Flat and Sassy

Well, of course, the really easy way to change a flat tire is to call your auto service club. But you already knew that, and besides, there are times when it just isn't possible. Back in the good old days - before cell phones, onboard computers and OnStar - it was crucial to have a few basic auto maintenance skills under your belt, including how to change a flat tire.

It's still important, and here's what you need to know:

Stop in the safest possible location. Whenever possible, maneuver your car off the main highway to a protected, but clearly visible spot. Spot the car on as level a surface as you can find and turn on your hazard lights.

Get out the jack, spare tire, and lug wrench. If you don't know where these are located, consult the owner's manual. If you have gloves, put them on. If you have tire blocks, place them under the tire opposite the flat tire (gloves and tire blocks aren't absolutely necessary, but they are handy).

Remove the wheel's hubcap
, if your car has them. Again, refer to the owner's manual if you are unsure how to do this. Begin loosening the lug nuts, but do not remove them completely. If the lug nuts seem stuck or are secured very tightly, use your foot to step or stomp on the lug wrench handles.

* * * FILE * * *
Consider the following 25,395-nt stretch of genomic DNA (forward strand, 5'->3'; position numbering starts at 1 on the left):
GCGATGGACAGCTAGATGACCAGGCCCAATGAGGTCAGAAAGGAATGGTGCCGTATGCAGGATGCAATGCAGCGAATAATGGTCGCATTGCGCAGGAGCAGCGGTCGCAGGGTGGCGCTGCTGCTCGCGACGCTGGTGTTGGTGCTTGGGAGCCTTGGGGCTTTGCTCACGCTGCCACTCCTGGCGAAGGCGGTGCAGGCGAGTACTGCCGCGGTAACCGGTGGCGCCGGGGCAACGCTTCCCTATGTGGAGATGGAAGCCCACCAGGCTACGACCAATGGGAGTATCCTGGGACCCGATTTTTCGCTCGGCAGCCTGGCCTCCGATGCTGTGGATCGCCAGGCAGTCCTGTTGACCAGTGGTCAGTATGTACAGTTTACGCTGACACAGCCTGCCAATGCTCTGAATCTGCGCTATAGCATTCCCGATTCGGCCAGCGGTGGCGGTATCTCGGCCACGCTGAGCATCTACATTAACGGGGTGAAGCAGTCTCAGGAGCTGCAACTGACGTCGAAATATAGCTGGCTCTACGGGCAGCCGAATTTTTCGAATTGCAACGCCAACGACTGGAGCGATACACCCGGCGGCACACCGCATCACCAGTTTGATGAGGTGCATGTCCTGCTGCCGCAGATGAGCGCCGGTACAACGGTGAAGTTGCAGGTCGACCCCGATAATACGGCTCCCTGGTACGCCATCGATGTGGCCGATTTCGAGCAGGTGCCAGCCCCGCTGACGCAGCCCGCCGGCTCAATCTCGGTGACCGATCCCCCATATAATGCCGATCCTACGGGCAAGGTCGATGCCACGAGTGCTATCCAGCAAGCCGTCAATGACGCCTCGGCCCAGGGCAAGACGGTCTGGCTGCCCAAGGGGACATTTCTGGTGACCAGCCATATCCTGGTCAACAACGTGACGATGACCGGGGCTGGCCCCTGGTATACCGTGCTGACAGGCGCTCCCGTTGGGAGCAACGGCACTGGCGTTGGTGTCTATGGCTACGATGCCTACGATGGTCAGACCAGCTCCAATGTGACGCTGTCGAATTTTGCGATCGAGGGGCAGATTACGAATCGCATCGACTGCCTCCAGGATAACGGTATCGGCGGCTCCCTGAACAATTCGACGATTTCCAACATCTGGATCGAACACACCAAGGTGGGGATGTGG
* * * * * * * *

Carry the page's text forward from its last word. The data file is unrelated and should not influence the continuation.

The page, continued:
Now you can jack up the car. If you don't know where to position the jack, (jack plates are often located in front of the rear wheels, just in back of the door jamb) consult your owner's manual for the location. Once you've positioned the jack securely, begin cranking the jack until the tire is about six inches off the ground. Remember, the inflated tire will need more clearance than the deflated one.

Remove the lug nuts from the bolts, placing them nearby.

Remove the flat tire by placing your hands at the 9 and 3 o'clock positions and pulling the tire toward you.

Position the spare tire in front of the wheel and align the lug nut holes with the car's threaded bolts. Lift the tire and slide it onto the bolts, making sure to seat the tire as far in as it will go. Replace the lug nuts, tightening them just enough to secure them while you lower the jack.

Starting with one lug nut, then continuing on the lug nut opposite it, make sure to tighten all the lug nuts completely.

Stow the flat tire in the spare tire well and return the jack, lug wrench, and other tools to their proper locations.

If your spare is a “space saver,” you might have to move some items out of the trunk to make room for the flattened full-size tire. Also, space savers often are meant to limp you to a tire store. Be sure not to exceed recommended speed limits posted on the tire.